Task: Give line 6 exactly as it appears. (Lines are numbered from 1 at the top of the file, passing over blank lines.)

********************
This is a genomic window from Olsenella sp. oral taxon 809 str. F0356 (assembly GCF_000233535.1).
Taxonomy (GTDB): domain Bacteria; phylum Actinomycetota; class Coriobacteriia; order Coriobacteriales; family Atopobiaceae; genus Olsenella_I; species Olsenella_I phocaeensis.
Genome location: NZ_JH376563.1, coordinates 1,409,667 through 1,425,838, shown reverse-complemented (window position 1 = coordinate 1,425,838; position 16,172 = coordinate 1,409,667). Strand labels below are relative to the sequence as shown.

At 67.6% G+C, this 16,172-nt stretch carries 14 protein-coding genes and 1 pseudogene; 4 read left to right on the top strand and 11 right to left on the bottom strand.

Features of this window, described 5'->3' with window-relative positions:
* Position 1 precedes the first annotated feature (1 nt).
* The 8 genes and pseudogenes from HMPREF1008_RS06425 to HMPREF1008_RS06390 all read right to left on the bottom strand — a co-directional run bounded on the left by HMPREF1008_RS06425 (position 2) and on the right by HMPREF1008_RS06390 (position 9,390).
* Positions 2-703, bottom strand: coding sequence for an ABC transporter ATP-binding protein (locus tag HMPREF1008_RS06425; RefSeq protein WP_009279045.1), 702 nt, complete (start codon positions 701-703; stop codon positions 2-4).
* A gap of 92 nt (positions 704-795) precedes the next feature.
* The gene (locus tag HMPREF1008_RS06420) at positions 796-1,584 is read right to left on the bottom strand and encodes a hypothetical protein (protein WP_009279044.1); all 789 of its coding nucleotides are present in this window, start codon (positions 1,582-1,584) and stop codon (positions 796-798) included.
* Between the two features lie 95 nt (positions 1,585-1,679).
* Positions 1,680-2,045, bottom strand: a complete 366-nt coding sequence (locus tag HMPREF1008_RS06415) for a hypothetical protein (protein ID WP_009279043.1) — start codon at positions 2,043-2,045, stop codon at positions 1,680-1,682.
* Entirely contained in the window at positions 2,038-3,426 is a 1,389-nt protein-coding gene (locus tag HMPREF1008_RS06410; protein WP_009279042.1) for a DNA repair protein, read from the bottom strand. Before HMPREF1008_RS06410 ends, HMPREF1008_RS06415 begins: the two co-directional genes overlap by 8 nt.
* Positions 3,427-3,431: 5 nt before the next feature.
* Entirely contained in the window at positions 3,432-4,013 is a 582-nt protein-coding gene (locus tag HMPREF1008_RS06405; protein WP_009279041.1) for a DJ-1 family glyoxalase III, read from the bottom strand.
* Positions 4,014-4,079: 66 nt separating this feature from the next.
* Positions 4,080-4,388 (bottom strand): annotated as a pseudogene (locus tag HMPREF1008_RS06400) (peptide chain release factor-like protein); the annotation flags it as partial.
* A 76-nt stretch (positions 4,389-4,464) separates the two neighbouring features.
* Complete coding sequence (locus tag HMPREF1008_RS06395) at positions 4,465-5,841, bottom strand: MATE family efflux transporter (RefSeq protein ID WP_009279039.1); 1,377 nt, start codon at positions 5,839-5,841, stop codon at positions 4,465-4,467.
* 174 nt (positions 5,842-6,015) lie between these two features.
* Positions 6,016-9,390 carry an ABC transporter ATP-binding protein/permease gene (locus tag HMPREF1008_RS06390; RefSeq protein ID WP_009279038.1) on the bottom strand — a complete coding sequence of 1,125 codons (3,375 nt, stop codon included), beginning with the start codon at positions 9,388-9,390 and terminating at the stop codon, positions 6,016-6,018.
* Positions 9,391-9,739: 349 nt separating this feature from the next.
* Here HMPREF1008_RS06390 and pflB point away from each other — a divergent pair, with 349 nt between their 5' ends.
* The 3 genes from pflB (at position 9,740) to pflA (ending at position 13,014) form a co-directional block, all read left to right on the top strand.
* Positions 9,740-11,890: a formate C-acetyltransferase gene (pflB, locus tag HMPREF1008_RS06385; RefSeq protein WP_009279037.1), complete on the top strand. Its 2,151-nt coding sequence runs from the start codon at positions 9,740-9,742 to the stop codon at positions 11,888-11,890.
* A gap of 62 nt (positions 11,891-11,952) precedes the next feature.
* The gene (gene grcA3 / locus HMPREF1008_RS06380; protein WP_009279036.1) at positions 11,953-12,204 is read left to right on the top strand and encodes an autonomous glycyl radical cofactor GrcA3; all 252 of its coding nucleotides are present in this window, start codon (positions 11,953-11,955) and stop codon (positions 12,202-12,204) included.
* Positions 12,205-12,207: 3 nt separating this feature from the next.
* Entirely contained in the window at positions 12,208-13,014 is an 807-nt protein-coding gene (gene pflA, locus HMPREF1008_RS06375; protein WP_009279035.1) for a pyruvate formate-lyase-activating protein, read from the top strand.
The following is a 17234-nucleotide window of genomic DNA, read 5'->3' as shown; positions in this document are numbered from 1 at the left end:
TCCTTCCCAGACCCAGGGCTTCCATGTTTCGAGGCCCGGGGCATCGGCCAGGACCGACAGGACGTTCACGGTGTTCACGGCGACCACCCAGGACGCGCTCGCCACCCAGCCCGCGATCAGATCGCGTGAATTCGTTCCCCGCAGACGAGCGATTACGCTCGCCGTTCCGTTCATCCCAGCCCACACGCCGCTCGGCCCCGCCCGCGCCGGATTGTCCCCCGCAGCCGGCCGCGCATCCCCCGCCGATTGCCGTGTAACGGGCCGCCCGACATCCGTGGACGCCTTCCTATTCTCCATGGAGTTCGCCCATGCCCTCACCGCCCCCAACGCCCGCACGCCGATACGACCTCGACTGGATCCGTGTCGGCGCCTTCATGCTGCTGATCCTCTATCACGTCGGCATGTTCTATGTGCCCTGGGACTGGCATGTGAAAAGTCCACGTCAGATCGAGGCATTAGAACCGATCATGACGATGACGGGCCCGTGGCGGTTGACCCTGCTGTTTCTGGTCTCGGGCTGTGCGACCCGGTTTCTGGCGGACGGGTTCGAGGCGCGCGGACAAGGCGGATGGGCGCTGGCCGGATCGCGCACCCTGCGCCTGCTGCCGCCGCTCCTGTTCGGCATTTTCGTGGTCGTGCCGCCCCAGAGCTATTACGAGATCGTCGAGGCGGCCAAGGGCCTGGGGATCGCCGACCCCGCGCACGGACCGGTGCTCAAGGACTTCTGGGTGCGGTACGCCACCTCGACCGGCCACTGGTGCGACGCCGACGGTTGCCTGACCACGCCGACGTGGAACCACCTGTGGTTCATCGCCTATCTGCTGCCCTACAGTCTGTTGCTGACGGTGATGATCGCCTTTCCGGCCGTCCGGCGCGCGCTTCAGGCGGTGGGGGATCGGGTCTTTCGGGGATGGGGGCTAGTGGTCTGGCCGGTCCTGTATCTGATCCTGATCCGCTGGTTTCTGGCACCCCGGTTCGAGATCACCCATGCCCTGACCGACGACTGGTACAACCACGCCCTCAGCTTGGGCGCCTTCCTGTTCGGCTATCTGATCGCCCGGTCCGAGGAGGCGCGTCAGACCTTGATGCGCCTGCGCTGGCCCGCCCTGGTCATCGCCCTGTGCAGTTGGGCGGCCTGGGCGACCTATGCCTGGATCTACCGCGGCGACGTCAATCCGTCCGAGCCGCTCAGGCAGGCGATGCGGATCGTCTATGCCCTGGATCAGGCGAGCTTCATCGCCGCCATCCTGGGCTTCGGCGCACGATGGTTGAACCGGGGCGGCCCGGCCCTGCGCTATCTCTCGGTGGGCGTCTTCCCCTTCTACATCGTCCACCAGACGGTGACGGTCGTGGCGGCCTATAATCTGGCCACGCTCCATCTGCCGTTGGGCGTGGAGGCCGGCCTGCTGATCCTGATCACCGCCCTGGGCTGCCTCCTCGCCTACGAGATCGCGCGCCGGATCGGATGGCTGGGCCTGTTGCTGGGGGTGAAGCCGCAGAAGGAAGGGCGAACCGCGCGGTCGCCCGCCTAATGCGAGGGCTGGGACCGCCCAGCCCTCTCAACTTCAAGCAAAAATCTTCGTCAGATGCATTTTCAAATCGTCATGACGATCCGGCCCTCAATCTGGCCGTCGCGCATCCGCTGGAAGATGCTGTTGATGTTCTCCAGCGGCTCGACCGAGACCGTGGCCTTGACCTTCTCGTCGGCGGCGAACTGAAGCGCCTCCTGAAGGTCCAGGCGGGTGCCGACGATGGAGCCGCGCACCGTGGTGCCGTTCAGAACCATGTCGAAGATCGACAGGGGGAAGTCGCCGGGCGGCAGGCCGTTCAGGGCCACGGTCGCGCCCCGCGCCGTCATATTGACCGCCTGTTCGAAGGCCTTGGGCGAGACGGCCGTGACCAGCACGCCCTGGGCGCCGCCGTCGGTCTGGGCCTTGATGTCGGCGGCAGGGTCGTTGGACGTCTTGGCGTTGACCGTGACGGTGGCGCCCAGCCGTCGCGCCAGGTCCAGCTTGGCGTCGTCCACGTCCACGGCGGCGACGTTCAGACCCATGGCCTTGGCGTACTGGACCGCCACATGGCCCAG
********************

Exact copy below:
* Position 1 precedes the first annotated feature (1 nt).